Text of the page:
Well, to begin with we actually had a reader on here comment on the whole Tongan thing and it would seem Suey is more than a little misleading as far as the entire culture being all about the cheval. Also, if we want to push her point about cultural sensitivity and allowing other cultures to practice tradition and spiritual practices I guess we can look forward to female circumcision, arranged marriages, cannibalism as well as the slaughter of cats and dogs as we push our OWN culture and practices aside to make sure every other person is happy. Believe it or not, but I’m normally a fairly accepting person, but if you are so needing to act like y’all did in the old country, then perhaps that’s where you should be living. What about our culture? Anyhow, this little outburst of Suey’s came with the link of yet another article proving how much Indians love horse meat. Or, at least that’s what she thought it was about. (http://navajotimes.com/news/2013/0813/081513hor.php). What is interesting about Suey choosing to link this particular article is that she clearly either didn’t read it or was half in the bag when she did. It’s actually more of an anti-slaughter article than it is a pro one. Yes, it mentions that the Navajo harvested and used horse meat for medicinal and ceremonial purposes, but it also makes clear that that is entirely different from what Suey has in mind for them. Hell, you didn’t even have to read more than the first two paragraphs to come up with this quote from Tim Begay, Navajo Cultural Specialist:” It was used as medicine, which is totally different than slaughtering and selling them to different coutnries”. Begay also mentions that his cultural background makes him reluctant to see horses rounded up and sold for slaughter. He goes on to talk about the `Enemy Ways’, so I’m guessing Suey is gonna have to do a lot of sweet talking to convince them to build their own slaughter emporium on their lands.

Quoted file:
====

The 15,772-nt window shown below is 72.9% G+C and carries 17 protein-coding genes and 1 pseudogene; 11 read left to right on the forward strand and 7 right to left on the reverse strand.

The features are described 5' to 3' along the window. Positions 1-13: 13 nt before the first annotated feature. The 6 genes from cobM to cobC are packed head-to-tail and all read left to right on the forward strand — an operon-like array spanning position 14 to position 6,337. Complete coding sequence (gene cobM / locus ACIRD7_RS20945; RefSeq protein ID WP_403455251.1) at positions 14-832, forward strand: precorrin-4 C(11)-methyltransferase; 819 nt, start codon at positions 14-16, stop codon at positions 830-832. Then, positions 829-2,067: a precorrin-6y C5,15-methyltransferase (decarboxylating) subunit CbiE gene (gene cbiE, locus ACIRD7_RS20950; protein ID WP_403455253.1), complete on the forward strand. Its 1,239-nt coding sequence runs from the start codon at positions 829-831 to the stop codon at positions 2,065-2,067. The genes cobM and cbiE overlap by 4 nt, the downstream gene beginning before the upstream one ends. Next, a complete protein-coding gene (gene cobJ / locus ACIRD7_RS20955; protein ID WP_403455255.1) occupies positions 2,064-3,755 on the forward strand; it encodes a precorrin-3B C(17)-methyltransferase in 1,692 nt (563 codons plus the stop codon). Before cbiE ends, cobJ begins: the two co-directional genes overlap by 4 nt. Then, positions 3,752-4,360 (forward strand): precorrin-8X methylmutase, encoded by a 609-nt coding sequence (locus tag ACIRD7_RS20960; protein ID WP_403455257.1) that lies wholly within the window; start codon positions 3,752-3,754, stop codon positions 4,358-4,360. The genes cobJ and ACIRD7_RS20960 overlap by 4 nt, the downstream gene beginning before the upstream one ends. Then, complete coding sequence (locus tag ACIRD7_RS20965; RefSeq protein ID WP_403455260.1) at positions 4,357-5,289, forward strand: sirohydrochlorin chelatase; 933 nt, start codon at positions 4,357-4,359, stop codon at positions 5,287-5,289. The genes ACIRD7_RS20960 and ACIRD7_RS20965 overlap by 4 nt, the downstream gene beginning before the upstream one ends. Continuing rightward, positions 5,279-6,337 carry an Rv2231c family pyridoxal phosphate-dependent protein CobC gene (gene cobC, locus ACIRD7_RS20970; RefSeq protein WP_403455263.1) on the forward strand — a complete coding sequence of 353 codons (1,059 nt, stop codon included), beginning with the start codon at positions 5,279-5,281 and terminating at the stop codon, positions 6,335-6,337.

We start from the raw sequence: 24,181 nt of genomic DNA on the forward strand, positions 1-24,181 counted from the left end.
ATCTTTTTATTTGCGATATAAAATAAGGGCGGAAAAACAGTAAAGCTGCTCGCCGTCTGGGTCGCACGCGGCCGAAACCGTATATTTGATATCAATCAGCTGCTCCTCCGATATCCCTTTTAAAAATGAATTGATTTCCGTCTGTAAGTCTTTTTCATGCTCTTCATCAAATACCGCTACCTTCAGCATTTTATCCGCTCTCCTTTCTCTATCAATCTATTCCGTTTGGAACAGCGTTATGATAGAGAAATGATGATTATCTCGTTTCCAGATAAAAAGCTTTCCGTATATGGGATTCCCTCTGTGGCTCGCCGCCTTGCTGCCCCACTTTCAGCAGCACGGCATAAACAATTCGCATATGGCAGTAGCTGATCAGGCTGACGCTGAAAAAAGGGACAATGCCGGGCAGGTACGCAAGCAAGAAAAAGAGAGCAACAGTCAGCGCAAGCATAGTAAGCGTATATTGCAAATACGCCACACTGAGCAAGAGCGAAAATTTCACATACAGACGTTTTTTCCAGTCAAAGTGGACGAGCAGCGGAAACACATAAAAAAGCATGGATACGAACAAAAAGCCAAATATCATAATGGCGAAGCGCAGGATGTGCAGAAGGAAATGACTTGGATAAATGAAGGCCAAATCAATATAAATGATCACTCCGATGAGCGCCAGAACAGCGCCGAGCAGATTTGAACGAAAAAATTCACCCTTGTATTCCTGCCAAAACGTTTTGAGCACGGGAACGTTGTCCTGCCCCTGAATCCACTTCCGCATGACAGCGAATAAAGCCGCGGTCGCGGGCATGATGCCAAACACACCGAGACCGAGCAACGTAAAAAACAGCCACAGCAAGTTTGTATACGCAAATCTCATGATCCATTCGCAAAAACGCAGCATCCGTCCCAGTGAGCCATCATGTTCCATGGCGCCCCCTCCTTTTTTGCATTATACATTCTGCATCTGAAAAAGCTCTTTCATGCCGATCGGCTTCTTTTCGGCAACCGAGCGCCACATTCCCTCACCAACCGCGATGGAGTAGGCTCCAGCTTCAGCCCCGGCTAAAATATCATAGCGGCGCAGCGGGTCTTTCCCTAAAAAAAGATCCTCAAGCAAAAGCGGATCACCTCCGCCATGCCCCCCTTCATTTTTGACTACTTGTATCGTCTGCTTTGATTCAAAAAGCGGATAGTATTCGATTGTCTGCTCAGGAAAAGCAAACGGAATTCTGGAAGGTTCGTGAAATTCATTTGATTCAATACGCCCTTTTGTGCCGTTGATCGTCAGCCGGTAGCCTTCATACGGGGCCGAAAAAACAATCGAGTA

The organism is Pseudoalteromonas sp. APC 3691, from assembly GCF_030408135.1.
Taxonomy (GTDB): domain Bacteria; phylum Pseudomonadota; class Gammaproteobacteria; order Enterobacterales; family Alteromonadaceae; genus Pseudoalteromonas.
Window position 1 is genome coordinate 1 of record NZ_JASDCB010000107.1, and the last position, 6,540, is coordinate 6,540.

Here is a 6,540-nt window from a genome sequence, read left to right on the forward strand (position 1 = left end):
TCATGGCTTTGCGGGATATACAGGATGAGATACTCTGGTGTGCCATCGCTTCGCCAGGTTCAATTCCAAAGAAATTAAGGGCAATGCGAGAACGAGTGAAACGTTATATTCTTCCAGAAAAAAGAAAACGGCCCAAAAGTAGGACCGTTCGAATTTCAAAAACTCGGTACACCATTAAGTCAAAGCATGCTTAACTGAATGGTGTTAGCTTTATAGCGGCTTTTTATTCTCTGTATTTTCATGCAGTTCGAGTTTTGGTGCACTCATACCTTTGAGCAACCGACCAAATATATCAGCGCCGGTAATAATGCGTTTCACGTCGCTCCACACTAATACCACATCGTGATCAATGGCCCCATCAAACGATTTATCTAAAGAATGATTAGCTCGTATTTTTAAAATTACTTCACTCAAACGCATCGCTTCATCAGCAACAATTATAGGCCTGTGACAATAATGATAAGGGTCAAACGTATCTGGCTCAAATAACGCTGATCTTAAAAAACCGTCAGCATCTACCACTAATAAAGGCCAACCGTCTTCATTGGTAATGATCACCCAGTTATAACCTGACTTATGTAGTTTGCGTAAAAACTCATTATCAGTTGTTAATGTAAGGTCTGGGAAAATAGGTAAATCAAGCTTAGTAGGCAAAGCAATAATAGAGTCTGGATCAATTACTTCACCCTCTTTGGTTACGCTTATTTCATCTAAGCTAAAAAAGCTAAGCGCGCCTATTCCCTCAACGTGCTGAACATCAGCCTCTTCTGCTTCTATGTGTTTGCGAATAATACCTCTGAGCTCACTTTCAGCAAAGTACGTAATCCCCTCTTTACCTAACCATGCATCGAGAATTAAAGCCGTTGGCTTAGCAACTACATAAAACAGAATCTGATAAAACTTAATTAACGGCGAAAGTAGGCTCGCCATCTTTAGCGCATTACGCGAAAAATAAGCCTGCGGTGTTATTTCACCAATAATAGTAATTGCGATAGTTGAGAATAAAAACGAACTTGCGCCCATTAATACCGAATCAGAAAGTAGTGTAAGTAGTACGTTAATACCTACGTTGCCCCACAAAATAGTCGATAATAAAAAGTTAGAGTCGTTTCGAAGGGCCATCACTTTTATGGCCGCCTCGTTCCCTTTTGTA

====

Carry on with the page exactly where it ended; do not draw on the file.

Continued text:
I’m sorry to report that we got a bit of bad news yesterday out of Fallon, Nevada. It seems that the judge has lifted the TRO and the remaining unbranded horses that were rounded up by the tribes will be sold at auction and likely to kill buyers. (http://www.newsobserver.com/2013/08/21/3124208/hearing-wednesday-on-nv-tribe.html). As one of our readers commented, it seems as if they have found a new way to `launder’ wild horses. Just chase them onto private land and they automatically become domestic and eligible to be sold for meat. Awesome. If you have any doubt as to how brutal and inhumane this whole round-up and auction was, here is a quote from somebody that was present at the sale yard the day of the auction: “We watched horses hurt beyond imagination run around and sold for meat. We know that 50 horses that they forced into trailers had broken legs, hips and piece of their shoulders and other large fleshy parts hanging off their bodies. those horses never made it to the auction and because they were of no value were most likely shot too. Two mares were killed by fighting and they lost the battle and their babies orphaned they were still in need of milk. A baby was kicked in it’s head by a violent interaction and he was shot and killed. His mother was hurt and she is the black mare with a very damaged foot. My guess is that one shipped already.” All for a little blood money.